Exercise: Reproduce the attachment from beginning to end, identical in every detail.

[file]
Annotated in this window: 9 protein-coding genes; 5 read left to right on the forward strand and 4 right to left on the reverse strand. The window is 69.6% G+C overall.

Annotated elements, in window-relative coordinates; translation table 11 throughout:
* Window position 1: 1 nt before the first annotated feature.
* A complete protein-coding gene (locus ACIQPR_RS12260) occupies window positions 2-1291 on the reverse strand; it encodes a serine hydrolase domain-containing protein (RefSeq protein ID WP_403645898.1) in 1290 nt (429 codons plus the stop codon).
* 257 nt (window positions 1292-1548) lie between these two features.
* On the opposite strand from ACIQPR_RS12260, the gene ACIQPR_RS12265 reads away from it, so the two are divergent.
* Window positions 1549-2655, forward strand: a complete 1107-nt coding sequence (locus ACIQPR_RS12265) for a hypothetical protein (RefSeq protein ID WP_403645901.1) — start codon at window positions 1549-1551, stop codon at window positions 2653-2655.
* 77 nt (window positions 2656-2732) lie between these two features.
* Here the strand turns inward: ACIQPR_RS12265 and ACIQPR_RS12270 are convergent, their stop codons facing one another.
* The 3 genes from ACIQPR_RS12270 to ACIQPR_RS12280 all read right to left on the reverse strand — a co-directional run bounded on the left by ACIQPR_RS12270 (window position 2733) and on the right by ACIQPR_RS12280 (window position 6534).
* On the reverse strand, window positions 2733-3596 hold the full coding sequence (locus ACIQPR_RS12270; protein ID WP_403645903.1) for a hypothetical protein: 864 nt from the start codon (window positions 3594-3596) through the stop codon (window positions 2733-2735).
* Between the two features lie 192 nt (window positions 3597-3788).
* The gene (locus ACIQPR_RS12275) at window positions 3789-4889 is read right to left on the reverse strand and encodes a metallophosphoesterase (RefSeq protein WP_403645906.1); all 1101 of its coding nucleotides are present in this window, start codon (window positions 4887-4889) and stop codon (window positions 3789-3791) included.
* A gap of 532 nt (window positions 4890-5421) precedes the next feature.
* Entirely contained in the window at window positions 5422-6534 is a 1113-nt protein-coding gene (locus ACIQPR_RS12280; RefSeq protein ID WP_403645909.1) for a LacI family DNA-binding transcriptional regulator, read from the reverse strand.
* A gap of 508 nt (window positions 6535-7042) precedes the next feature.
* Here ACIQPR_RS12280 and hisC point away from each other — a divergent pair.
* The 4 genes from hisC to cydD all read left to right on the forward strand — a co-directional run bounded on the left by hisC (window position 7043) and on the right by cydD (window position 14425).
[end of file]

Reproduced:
Annotated in this window: 9 protein-coding genes; 5 read left to right on the forward strand and 4 right to left on the reverse strand. The window is 69.6% G+C overall.

Annotated elements, in window-relative coordinates; translation table 11 throughout:
* Window position 1: 1 nt before the first annotated feature.
* A complete protein-coding gene (locus ACIQPR_RS12260) occupies window positions 2-1291 on the reverse strand; it encodes a serine hydrolase domain-containing protein (RefSeq protein ID WP_403645898.1) in 1290 nt (429 codons plus the stop codon).
* 257 nt (window positions 1292-1548) lie between these two features.
* On the opposite strand from ACIQPR_RS12260, the gene ACIQPR_RS12265 reads away from it, so the two are divergent.
* Window positions 1549-2655, forward strand: a complete 1107-nt coding sequence (locus ACIQPR_RS12265) for a hypothetical protein (RefSeq protein ID WP_403645901.1) — start codon at window positions 1549-1551, stop codon at window positions 2653-2655.
* 77 nt (window positions 2656-2732) lie between these two features.
* Here the strand turns inward: ACIQPR_RS12265 and ACIQPR_RS12270 are convergent, their stop codons facing one another.
* The 3 genes from ACIQPR_RS12270 to ACIQPR_RS12280 all read right to left on the reverse strand — a co-directional run bounded on the left by ACIQPR_RS12270 (window position 2733) and on the right by ACIQPR_RS12280 (window position 6534).
* On the reverse strand, window positions 2733-3596 hold the full coding sequence (locus ACIQPR_RS12270; protein ID WP_403645903.1) for a hypothetical protein: 864 nt from the start codon (window positions 3594-3596) through the stop codon (window positions 2733-2735).
* Between the two features lie 192 nt (window positions 3597-3788).
* The gene (locus ACIQPR_RS12275) at window positions 3789-4889 is read right to left on the reverse strand and encodes a metallophosphoesterase (RefSeq protein WP_403645906.1); all 1101 of its coding nucleotides are present in this window, start codon (window positions 4887-4889) and stop codon (window positions 3789-3791) included.
* A gap of 532 nt (window positions 4890-5421) precedes the next feature.
* Entirely contained in the window at window positions 5422-6534 is a 1113-nt protein-coding gene (locus ACIQPR_RS12280; RefSeq protein ID WP_403645909.1) for a LacI family DNA-binding transcriptional regulator, read from the reverse strand.
* A gap of 508 nt (window positions 6535-7042) precedes the next feature.
* Here ACIQPR_RS12280 and hisC point away from each other — a divergent pair.
* The 4 genes from hisC to cydD all read left to right on the forward strand — a co-directional run bounded on the left by hisC (window position 7043) and on the right by cydD (window position 14425).